The Indians, including their military strategists and media, has always been fixated on Pakistan’s military. Until now they were obsessed with Pakistan’s premier spy agency, the Inter-Services Intelligence (ISI). Now the Inter Services Public Relations, or the ISPR, appears to have become a bigger obsession for them, especially after the recent military confrontation between the two hostile neighbours.
Although Pakistan won a victory in the 27 February air battle with India, their former military commanders and intelligence specialists are also admitting that Pakistan won the war in the information domain.
Days after a retired Indian general praised Pakistan Army’s media wing for employing “outstanding strategy” in the domain of hybrid warfare, a prominent cyber-intelligence specialist has now warned the India government of the threat the ISPR poses.
“If there is a Pakistani inter-services directorate as lethal as the Inter-Services Intelligence (ISI), it is, undoubtedly, the Inter-Services Public Relations (ISPR),” Pukhraj Singh wrote in his latest article for The Print.
In his opinion, the government of Prime Minister Narendra Modi was too late in spotting the danger after Facebook took down pages mending the public opinion ahead of the Indian general elections.
Just like Lt-Gen (retd) Syed Ata Hussain acknowledged the superiority of Pakistani military’s media wing over its Indian counterpart, Singh also hailed the ISPR’s information warfare strategies, especially in the showdown after Pulwama incident.
Last week, Lt-Gen (retd) Hussain had remarked during a speech that the ISPR outclassed the Indian army in information war. “I want to give full marks to the ISPR for the information strategy it has played out,” he was quoted as saying during his address at the International Institute of Strategic Studies in the UK on Thursday.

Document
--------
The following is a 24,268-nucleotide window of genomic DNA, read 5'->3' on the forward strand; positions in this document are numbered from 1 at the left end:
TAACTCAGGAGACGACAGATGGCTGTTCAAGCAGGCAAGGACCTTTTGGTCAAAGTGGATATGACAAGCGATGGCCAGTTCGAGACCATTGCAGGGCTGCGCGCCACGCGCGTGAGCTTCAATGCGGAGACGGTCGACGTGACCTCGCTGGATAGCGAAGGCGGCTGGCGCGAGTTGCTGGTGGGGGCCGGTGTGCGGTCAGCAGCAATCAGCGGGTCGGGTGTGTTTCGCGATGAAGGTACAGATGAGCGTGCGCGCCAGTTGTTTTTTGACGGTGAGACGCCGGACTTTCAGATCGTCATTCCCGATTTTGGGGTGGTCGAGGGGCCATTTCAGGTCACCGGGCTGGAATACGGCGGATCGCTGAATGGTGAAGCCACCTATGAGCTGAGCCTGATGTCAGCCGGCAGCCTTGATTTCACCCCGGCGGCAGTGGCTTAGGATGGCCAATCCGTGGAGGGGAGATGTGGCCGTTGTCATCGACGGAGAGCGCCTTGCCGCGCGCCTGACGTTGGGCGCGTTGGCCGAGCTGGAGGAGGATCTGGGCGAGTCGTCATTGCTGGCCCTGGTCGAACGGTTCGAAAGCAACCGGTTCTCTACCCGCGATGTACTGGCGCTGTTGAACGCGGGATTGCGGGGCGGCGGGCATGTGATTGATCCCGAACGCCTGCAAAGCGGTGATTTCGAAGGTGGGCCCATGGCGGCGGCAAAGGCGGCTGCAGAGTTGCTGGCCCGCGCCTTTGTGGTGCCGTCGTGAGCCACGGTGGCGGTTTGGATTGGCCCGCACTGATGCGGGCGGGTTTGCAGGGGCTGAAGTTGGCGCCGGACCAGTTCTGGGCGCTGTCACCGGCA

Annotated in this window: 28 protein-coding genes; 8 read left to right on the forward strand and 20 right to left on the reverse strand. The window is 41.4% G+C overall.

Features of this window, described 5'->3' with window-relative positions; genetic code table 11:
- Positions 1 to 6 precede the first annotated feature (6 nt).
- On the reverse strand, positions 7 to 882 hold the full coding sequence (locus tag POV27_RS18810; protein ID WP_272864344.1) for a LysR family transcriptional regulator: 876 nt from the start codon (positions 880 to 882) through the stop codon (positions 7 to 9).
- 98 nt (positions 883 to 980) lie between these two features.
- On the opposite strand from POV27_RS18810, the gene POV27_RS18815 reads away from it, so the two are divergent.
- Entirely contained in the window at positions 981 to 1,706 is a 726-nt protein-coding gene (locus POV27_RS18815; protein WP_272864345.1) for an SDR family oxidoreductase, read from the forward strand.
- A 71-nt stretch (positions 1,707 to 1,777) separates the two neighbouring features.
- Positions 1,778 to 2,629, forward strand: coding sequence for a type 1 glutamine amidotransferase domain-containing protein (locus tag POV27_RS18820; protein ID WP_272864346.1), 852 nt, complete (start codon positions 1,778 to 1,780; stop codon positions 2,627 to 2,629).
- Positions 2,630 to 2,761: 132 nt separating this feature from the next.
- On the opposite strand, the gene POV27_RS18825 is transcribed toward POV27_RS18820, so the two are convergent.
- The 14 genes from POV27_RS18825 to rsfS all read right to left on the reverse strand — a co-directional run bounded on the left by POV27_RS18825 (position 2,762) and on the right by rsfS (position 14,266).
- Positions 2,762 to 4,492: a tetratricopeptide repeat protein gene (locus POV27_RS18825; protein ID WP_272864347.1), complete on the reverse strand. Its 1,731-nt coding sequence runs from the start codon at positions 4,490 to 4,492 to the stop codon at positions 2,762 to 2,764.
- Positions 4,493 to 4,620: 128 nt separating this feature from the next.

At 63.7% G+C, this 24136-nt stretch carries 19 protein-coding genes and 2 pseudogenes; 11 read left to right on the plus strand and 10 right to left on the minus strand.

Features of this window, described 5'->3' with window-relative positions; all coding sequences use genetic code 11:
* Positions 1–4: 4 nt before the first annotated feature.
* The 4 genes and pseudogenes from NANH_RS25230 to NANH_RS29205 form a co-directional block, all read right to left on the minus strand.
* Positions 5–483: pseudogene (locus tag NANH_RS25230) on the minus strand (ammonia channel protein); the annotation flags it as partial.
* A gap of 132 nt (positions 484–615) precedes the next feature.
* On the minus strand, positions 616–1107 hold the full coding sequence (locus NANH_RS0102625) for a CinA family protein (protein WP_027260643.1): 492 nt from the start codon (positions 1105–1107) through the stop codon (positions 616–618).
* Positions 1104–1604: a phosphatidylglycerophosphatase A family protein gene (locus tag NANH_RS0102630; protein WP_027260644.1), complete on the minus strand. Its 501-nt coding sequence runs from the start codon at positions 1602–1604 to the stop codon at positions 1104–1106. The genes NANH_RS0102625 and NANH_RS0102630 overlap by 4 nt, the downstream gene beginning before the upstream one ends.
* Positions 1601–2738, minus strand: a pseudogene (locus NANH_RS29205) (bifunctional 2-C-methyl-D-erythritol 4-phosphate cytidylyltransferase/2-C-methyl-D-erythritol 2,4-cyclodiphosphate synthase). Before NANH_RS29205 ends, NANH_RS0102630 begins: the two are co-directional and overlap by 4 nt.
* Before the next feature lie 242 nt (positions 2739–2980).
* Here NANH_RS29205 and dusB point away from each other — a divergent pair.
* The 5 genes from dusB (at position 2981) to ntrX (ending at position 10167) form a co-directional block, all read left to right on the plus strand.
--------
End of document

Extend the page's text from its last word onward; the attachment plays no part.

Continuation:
According to Singh, Pakistani Army has conducted a series of wargames — Azm-e-Nau, meant to counter India’s ‘Cold Start’ doctrine. “With many successful iterations over the years, these exercises simulated massive mobilisations augmented by net-centric warfare, stopping short at the tactical nuclear weapons threshold,” he wrote.
“Interestingly, the said wargames treated the ISPR as the crucial pivot of conflict escalation and de-escalation. It was meant to undertake information operations, military deception and strategic communications – benignly dubbed as perception management in military parlance.
“This was a couple of years prior to ‘hybrid war’ becoming all the rage in the media circles, manifesting itself as the wildly successful Russian playbook against Georgia, Ukraine, and the US elections. From leveraging non-uniformed militias to undertaking disruptive cyber operations that seeded widescale paranoia and confusion, the Russians reintroduced the cognitive dimension to this emerging format of war.”
Valery Gerasimov, the chief of the general staff of the armed forces of Russia, is thought to be the key proponent of its hybrid war philosophy, first delivered as part of his address to the Academy of Military Sciences in March 2018. The contents of his lecture gained such prominence that the Western media now prefers to call it the ‘Gerasimov Doctrine’.
“With his carefully orchestrated social media spectacles during and after the Balakot escalation, Major General Asif Ghafoor, the incumbent director general of the ISPR, proved to be a formidable disruptor as well,” Singh maintained.